This isn’t necessarily the manliest movie on the list, but it’s definitely the one that speaks to the kid in all of us. The movie is a metaphor about friendship and growing up, and though E.T. is resurrected from the dead there’s a moment where it looks like Elliott (Henry Thomas) was going to see his friend eat the farm. When we watch E.T. die, we’re really watching our childhood extinguished. By the government.
Tearjerker moment: When the government cronies have rigged a zillion machines up to E.T.’s body and his heart stops pulsing and he’s become a chalky white alien corpse, it’s hard not to bawl like a little baby. Which is exactly what Drew Barrymore does in the best role of her career.
6. Field of Dreams
Source: Universal Pictures
This is the movie that really put Kevin Costner on the map. Field of Dreams also gave us one of the most oft-repeated lines in movie history: "If you build it, he will come." Well, he did come, along with thousands of other people -- to the movie, and in droves. And they all cried like little babies. Don’t pretend like you didn’t. Baseball fans and non-fans alike, we all cried like little babies who just wanted to toss the ball around with our pa.
Tearjerker moment: When the ghost of Ray’s (Costner) father appears after he’s built the baseball triangle, and Ray asks his dad if he’d like to have a catch. The film ends with the two men playing a simple game of catch. The film ends with us losing our s*** like school girls.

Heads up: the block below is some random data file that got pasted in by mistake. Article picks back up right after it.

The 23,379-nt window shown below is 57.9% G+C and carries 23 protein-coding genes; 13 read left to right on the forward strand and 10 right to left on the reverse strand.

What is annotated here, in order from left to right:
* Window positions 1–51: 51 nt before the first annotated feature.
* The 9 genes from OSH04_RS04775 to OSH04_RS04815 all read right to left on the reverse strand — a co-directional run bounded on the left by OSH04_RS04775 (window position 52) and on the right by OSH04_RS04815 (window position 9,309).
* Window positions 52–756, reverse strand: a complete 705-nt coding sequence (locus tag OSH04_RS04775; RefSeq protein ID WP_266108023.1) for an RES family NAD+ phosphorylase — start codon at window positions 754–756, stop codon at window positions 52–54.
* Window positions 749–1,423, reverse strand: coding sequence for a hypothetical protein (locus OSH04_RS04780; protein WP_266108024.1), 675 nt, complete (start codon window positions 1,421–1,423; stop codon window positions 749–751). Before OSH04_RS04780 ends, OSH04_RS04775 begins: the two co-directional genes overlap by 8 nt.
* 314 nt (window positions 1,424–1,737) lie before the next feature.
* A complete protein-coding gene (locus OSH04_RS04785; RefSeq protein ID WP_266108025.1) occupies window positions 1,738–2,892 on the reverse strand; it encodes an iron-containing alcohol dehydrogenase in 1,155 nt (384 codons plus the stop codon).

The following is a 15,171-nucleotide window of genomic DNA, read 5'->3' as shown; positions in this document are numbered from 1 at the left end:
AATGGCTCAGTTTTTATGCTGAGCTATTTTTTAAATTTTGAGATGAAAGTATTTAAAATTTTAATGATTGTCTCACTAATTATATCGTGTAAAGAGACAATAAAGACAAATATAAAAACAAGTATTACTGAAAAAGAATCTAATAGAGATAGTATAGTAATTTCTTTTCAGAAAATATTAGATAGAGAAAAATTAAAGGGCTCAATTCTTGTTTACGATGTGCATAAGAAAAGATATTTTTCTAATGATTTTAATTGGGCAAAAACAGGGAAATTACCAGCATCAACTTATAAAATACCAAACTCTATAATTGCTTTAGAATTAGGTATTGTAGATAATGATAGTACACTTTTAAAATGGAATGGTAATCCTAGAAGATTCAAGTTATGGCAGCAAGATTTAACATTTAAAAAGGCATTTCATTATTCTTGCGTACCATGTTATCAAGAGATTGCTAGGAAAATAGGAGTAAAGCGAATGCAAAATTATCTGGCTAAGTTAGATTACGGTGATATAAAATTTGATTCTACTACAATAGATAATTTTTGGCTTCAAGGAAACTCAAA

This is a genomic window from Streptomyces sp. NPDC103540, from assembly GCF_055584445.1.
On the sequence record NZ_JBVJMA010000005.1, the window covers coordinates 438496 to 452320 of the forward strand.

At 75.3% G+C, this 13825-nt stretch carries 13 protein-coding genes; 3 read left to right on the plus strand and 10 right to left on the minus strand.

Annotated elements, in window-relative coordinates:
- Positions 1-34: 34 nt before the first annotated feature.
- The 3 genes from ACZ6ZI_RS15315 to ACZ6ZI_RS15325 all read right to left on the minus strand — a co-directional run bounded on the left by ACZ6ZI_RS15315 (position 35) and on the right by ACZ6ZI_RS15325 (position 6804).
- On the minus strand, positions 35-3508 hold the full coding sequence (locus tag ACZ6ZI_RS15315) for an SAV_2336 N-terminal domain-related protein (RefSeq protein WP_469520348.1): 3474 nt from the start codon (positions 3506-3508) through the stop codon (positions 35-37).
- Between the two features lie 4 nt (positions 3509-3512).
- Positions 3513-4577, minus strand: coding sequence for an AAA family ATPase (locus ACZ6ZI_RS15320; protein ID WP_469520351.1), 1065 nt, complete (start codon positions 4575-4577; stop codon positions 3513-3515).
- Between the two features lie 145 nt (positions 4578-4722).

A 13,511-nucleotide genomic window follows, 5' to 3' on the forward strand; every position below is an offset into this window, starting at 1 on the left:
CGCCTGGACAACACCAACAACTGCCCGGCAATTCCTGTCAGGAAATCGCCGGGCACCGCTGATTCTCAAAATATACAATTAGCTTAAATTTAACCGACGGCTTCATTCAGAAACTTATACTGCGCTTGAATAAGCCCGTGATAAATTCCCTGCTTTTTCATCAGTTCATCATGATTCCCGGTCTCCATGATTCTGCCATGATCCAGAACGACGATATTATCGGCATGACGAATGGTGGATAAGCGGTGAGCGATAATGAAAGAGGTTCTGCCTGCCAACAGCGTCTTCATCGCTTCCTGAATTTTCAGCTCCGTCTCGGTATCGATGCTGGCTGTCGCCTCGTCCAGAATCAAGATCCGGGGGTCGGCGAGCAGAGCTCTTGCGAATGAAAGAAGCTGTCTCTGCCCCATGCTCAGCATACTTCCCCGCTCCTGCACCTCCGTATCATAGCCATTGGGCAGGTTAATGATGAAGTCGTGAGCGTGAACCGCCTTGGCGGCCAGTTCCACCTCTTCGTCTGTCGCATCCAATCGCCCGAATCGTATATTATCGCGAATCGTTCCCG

5. The Shawshank Redemption
The Shawshank Redemption isn’t just a movie about prison in the ‘40s, it’s about friendship and the ways friendship can make even a painful existence worth living. Andy Dufresne (Tim Robbins) and Red (Morgan Freeman) become fast friends and help each other with the daily miseries of being locked up in Shawshank. It’s basically the ultimate buddy movie, one that has yet to be surpassed.
Tearjerker moment: When Red is finally released from prison, and his life is looking more meaningless than ever. He digs up a note hidden for him by Andy and takes a stroll along an idyllic beach only to run into…Andy Dufresne. The reunion of the friends is simple, elegant, and wordless -- and very likely to leave you a blubbering idiot for the next ten minutes. Don’t resist it, it's useless.
Source: TriStar Pictures
For every guy who was too small (or stupid) to make the team, for every guy who just wanted his fifteen minutes, there’s Rudy, the feel-good football movie every dude likes -- even if he doesn’t like football. It’s a story about a guy chasing after his dream against all odds and achieving it, if only for one play. Even guys who don’t have an athletic bone in their body know what it’s like to be the last one picked and to to be told their dreams are stupid. Rudy proves that no dream is stupid -- if you’re willing to take enough physical punishment to achieve it.